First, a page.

Guidelines and Conventions

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todo …​

Global Conventions for all Projects

Lint everything …​ Lorem ipsum dolor sit amet, consetetur sadipscing elitr, sed diam nonumy eirmod tempor invidunt ut labore et dolore magna aliquyam erat, sed diam voluptua. At vero eos et accusam et justo duo dolores et ea rebum. Stet clita kasd gubergren, no sea takimata sanctus est Lorem ipsum dolor sit amet. Lorem ipsum dolor sit amet, consetetur sadipscing elitr, sed diam nonumy eirmod tempor invidunt ut labore et dolore magna aliquyam erat, sed diam voluptua. At vero eos et accusam et justo duo dolores et ea rebum. Stet clita kasd gubergren, no sea takimata sanctus est Lorem ipsum dolor sit amet.

todo …​

Git Conventions

Commits

Commit messages need a prefix to indicate what the commit is about. If possible, reference a Jira ticket as well.

  • Prefix docs = Updates to documentation (Asciidoc, incline comments, …​)

  • Prefix feat = Feature development

  • Prefix fix = Bugfixes

  • Prefix refactor = Refactoring changes that don’t ship features directly

Branch Stategy and Versioning

Develop everything in branches! Avoid pushes to the main branch. Use Pull Requests (Github) or Merge Requests (Gitlab) to sync changes into main.
  1. The main branch represents the latest stable codebase which is ready for release. Prefer the name main over master.

  2. Since my projects are small, trunk-based is the preferred way of handling branches. There are no other mandatory branches.

  3. Branchnames need a prefix to show their intention (e.g. feat/<NAME>). Use the same prefixes as with git commits (docs, feat, fix or refactor). There is no need for other prefixes. Add the IDs of the Jira issues to the branchname wherever possible. Doing this means one Jira issue represents one feature (for large features, use the ID of the epic).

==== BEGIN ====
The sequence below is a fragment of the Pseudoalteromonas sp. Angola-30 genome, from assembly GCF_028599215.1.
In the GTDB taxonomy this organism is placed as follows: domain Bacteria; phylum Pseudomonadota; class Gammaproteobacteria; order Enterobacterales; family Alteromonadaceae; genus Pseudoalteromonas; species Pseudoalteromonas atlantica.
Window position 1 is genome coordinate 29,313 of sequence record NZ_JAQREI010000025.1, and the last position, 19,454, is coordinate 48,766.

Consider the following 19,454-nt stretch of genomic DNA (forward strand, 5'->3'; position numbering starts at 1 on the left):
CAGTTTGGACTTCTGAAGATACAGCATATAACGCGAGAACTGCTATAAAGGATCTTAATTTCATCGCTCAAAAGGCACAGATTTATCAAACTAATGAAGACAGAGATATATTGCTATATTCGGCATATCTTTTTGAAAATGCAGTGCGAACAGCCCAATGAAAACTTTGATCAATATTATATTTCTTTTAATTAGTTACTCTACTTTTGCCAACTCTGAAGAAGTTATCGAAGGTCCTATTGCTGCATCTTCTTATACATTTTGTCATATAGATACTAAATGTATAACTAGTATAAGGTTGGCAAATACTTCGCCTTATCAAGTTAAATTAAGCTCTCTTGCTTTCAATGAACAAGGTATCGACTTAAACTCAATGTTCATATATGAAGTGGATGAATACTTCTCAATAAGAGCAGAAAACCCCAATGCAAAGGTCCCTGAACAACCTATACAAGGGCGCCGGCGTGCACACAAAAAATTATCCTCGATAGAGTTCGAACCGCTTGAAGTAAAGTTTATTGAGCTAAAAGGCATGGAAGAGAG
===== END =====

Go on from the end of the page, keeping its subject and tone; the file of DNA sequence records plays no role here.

4. When approaching a release, a dedicated release branch is created where bugfixes, docs generation and finetuning take place. The release branch contains the version in its name (release/v0.1.1 or for non-production releases release/v0.1.1-SNAPSHOT) The tag is created from this branch. Before tagging the release all changes from the release branch are merged into main. Addionally some hand-picked commits can be merged into the release branch.

branching and versioning.drawio

  1. Every merge into main means the feature must be production-ready!

Linters

The Infrastructure Repository contains ready-to-use linter definitions which other projects can download and use (see lint.sh).

CICD Pipelines

Use Github Actions as CICD tool as much as possible. Avoid setting up a dedicated Jenkins machine.

Good Practices

Set timeouts for workflows

By default, GitHub Actions kills workflows after 6 hours if they have not finished by then. Many workflows don’t need nearly as much time to finish, but sometimes unexpected errors occur or a job hangs until the workflow run is killed 6 hours after starting it. Therefore it’s recommended to specify a shorter timeout.

The ideal timeout depends on the individual workflow but 30 minutes is typically more than enough for the workflows used in Exercism repos.